We may give ourselves excuse that we can’t compare to our Lord Jesus. Certainly, His faith is far superior than ours because He comes from the Father. However, Lord Jesus challenged us in John 14:12 by saying, “Truly, truly, I say to you, he who believes in Me, the works that I do shall he do; and greater works than these shall he do; because I go to the Father.” No matter how we interpret this verse, the challenge is still there. In fact, God doesn’t expect us to have lots of faith. All He wants is that our faith is as a mustard seed to begin with (Matthew 17:20), He will cause mountain to be removed. Perhaps, in most of the time, our faith is not even amount to the size of a mustard seed. It certainly reflects the state of many Christians today.
3. The Lord’s Last supper: Luke 22:14-20 On the night that He was betrayed, our Lord Jesus institutionalized the Holy sacrament of Communion. He foretold what would happen to Him; that He would be betrayed. The consequence of that betrayal would lead to His crucifixion. It was one of the most painful and agonizing moments of Jesus’ life. At the end of His earthly ministry, having His last meal with His chosen twelve, He must be tormented in spirit. He knew the pitiful spiritual state of His beloved disciples: one would betray Him, one would deny Him 3 times, the rest would flee at the time of His arrest. From the human’s point of view, even looking back at the 3 years of living with His disciples, training and teaching them, there was nothing good to give thanks to. They were just as carnal as before. The competitive spirit was evident. Everyone tried to be greater than the others (Luke 22:24). That was enough to make Jesus wept. Not only that, He knew that He had to be a living sacrifice offered up in order to save the world from the bondage of sin and evil. He also knew that He alone could accomplish this impossible task. But for our salvation’s sake, for the lost souls of mankind, He embraced the cross. In His last supper, He gave thanks as He took the bread and the cup signifying the offering of His Body and His Blood. I just wonder whether I can still give thanks to the Lord when I know that I would die as a martyr.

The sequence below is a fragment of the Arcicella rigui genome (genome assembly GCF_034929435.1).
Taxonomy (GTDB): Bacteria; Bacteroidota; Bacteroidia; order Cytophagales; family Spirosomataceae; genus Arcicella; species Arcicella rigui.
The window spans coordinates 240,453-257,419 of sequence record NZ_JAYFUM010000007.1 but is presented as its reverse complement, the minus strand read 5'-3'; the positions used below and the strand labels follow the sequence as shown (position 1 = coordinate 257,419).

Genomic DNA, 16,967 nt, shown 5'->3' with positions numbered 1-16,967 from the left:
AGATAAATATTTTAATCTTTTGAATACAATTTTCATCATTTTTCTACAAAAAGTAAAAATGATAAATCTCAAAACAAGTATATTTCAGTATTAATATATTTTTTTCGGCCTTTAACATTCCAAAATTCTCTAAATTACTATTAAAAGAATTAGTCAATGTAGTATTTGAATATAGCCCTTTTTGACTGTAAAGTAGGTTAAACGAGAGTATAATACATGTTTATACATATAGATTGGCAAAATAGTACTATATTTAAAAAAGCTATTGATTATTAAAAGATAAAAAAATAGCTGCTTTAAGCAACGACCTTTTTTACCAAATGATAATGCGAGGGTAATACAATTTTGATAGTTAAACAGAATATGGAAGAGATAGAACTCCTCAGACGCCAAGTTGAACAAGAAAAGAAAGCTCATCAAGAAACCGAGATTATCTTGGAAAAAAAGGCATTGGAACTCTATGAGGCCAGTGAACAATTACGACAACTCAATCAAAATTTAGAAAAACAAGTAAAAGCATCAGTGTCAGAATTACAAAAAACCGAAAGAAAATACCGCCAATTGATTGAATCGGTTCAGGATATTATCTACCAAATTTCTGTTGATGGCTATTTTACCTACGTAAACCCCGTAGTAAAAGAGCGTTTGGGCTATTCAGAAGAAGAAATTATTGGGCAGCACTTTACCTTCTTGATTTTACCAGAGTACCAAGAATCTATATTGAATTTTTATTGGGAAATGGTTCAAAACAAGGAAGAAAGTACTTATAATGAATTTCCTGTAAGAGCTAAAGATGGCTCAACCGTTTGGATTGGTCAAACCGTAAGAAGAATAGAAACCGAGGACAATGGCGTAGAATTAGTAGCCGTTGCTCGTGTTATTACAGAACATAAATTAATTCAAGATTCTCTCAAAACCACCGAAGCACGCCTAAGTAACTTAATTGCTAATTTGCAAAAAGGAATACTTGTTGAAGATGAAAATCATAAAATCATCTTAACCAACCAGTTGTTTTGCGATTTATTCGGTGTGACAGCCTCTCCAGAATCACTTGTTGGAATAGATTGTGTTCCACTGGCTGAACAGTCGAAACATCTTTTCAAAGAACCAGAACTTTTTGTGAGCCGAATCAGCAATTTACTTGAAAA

These are just 3 of the many incidents that demonstrate the complete faith of our Lord Jesus. In order to give thanks in all things, one must have the complete faith in God at all times. The Lord always gives thanks ahead of time. That requires faith. It means a total dependency on God regardless of the outcome. It also reflects how deep is His relationship with the Father. As He honors the Father, so the Father honors Him (1 Samuel 2:30). On the contrary, we give thanks after the fact and only when things go our way. In that case, we don’t need faith to give thanks. In fact, most of the time, we don’t give thanks even when our prayers being answered (Like the 9 lepers in Luke 17:12-17).
I plead to my Lord Jesus to increase our faith in Him, to help us to have a closer walk with Him. He set a living example for us to follow. As His disciples, let us learn this new kind of faith from the Lord: to have complete trust in Him regardless of what will happen, knowing that all things will work out for good to those who love Him (Romans 8:28). When we practice our faith this way, we can truly identify what Paul says in 1 Thessalonians 5:18, “In everything give thanks; for this is God’s will for you in Christ Jesus.” And our lives will never be the same. May our loving Father forgive our lack of faith in the past and increase our faith in Him so that we can be more like Jesus all the time.
(c) 2012 Christian Disciples Church